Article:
Wednesday, February 23, 2011

Program pioneers hockey for deaf kids

From Pictured is the Deaf Sharks team in Mass.

When Judy Fask was implementing a deaf studies program at the College of the Holy Cross in 1994, the last thing on her mind was a hockey program for deaf people.

That was until her husband, Rick, who was the president of Midstate Junior Sharks Youth Hockey, received a call from a mother (Kathy Hastings) who wanted to register her son (Ryan) — who was deaf — for hockey.

Judy’s reply was simple.

“I said ‘We’ll start a program,’” she replied.

Now, more than 15 years later, a program called DEAFinitely hockey caters to children and adults who are deaf and who want to play hockey.

“I came back to my classes after Rick got that call and asked my ASL (American Sign Language) students if anybody could skate,” Judy recalled. “A trio of Holy Cross students came to the skating program. Kathy’s son, Ryan, started playing with two other deaf kids that first season.

“Most deaf kids haven’t had a chance to join a regular learn-to-skate program because of the communication barrier. It wasn’t taught in sign language so the kids couldn’t get the full instructions.

“We’ve had kids of various ages who want to play hockey,” she continued. “But we never had a group of kids of the same age to make up a full deaf team.”

Still, players in the program are able to learn skills — like skating — without the communication barrier.

“It’s become an accessible program to them,” Fask said. “Another important thing to me is, because this is a low-incident population, they get role models from the deaf community who are skilled skaters and coaches.

“We’ve had Chris Whitney, who played semi-pro women’s hockey in Canada and deaf men from the USA Deaflympic Team. Chris has been the heart of this program from the start. She’s hard of hearing herself so she can sign with the kids.”

Kids who love hockey and stay with it usually join their local teams, which consist of all players who can hear.

ASL students serve as instructors and interpreting students from Northeastern University also participate and assist with communication in the program.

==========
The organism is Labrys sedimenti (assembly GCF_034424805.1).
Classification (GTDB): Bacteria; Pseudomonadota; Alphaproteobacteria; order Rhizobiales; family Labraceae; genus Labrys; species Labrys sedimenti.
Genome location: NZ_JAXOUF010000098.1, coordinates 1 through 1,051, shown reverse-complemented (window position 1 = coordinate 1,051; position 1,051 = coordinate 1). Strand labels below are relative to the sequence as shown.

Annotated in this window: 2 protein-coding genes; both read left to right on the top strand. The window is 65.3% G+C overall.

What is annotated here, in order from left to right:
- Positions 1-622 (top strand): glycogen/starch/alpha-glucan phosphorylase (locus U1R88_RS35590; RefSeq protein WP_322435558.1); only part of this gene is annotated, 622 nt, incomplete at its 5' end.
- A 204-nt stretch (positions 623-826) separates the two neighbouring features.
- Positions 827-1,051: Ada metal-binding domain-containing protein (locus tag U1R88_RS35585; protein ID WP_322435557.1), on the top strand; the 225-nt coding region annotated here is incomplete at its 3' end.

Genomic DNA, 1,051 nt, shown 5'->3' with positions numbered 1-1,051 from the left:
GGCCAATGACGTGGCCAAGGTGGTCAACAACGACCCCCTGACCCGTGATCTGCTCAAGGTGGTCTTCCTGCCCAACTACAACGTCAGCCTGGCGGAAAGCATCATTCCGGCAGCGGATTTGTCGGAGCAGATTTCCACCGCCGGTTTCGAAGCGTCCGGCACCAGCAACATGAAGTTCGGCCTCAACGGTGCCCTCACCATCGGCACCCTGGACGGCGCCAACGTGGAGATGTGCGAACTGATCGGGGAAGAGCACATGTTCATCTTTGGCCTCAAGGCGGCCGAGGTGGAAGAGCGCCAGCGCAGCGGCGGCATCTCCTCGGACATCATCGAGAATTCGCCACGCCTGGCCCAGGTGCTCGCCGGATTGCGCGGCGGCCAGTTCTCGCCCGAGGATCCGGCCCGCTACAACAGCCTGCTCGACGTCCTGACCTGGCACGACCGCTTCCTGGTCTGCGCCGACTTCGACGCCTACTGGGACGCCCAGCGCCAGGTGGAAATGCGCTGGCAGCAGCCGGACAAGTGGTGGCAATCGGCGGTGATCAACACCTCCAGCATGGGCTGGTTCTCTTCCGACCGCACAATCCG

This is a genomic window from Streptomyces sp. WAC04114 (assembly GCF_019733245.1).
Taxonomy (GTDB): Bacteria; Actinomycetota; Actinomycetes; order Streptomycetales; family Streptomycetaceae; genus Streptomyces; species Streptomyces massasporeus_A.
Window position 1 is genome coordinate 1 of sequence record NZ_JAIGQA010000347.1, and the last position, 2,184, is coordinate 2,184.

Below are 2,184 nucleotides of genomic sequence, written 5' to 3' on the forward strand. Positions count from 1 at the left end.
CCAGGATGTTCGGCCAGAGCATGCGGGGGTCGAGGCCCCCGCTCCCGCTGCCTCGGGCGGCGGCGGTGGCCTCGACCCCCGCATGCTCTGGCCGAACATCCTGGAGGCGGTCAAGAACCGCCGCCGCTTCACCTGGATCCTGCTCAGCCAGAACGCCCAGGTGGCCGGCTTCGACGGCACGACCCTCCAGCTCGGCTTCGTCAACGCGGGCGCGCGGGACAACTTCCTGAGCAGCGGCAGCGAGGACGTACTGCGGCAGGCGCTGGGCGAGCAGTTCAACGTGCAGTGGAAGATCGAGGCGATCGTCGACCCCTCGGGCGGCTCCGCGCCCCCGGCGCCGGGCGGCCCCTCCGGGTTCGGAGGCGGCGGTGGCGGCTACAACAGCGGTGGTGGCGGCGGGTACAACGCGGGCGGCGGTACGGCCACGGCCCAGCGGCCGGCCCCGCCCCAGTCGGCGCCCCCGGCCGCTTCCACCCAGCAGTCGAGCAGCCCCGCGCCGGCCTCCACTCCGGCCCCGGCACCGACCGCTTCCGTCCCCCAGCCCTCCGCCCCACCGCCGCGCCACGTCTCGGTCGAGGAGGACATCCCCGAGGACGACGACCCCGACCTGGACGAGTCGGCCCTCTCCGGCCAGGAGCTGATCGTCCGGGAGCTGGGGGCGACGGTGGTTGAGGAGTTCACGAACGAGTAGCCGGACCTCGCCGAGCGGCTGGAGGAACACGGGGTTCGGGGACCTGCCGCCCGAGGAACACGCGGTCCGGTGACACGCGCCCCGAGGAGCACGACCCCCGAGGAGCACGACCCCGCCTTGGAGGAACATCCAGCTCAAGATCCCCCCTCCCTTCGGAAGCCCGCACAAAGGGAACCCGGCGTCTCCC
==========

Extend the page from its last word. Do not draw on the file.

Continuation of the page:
“There’s a lot of collaborating and a lot of opportunities for students to get involved,” Fask said. “I love to orchestrate this and see the interaction between hearing and deaf people.

“When one of my students starts to say a kid is funny and characterizes him, then I know they’ve got it. The deaf kids are very able-bodied kids. The difference in communication is where the barrier comes in and that’s what we address.”

Arguably one of the more ingenious aspects of the program is a portable strobe light system created by Rick Fask and his friend, Jim Gloshinski.

Rick Fask is the Massachusetts representative for Disabled Hockey to USA Hockey.

“It provides a visual light system,” Judy explained. “When the referee blows the whistle, the scorekeeper presses a button and lights flash. Instead of thinking they have a breakaway, the player realizes there’s a stoppage in play.”

The strobes can be fastened to the top of the glass on each side of the blue lines.

Now, Rick Fask is looking into a vibrating system, a mechanism similar to one patrons at a restaurant are given while they’re waiting for a table.

“You put it on your belt and when a coach wants you, it’s pressed and you know when to make a line change,” he said. “It’s not that difficult. It’s being creative with the technology that exists. It’s something we’re in the process of further developing and hope to use across the state of Massachusetts next season.”

Because, as Judy Fask says, she’s a teacher, she’s constantly thinking of new ways to educate people. One of her ideas resulted in a program called Deaf World on Ice where the “tables are turned” on hearing coaches and players who have a deaf kid on the team.

“We offer a workshop both on ice and off ice where voice isn’t used,” Fask said.

With the assistance of Holy Cross students and deaf volunteers, different stations are set up where specific drills must be learned.

“Deaf kids communicate in different ways,” said Fask. “Some communicate with just sign. Others use voice and lip reading and some use both.

“Every kid is different.”

The workshop ends with a “voice-off” scrimmage where nobody is allowed to talk. Coaches must figure out how to scrimmage without using their voice.

“It’s a great way for them to appreciate how to communicate and see there are other ways to communicate and still include everyone,” said Fask.

Among other things, the deaf kids on the teams are given the opportunity to show leadership skills.

“I feel it’s important for deaf kids to be empowered and show leadership skills,” said Fask. “They provide ASL lessons for any teammates and coaches with whom they play. That encourages them to be seen as a leader by the kids on the team.”

Fask also is quick to emphasize there’s more to the program than simply playing hockey.

“The locker room, social interaction and knowing their teammates is important,” she said. “And you can’t do it if you’re unable to communicate.

“The truth is kids are so quick to learn and they’re less afraid of something new. Communication access is what it is. You want kids to learn skills and have fun. That’s the bottom line.”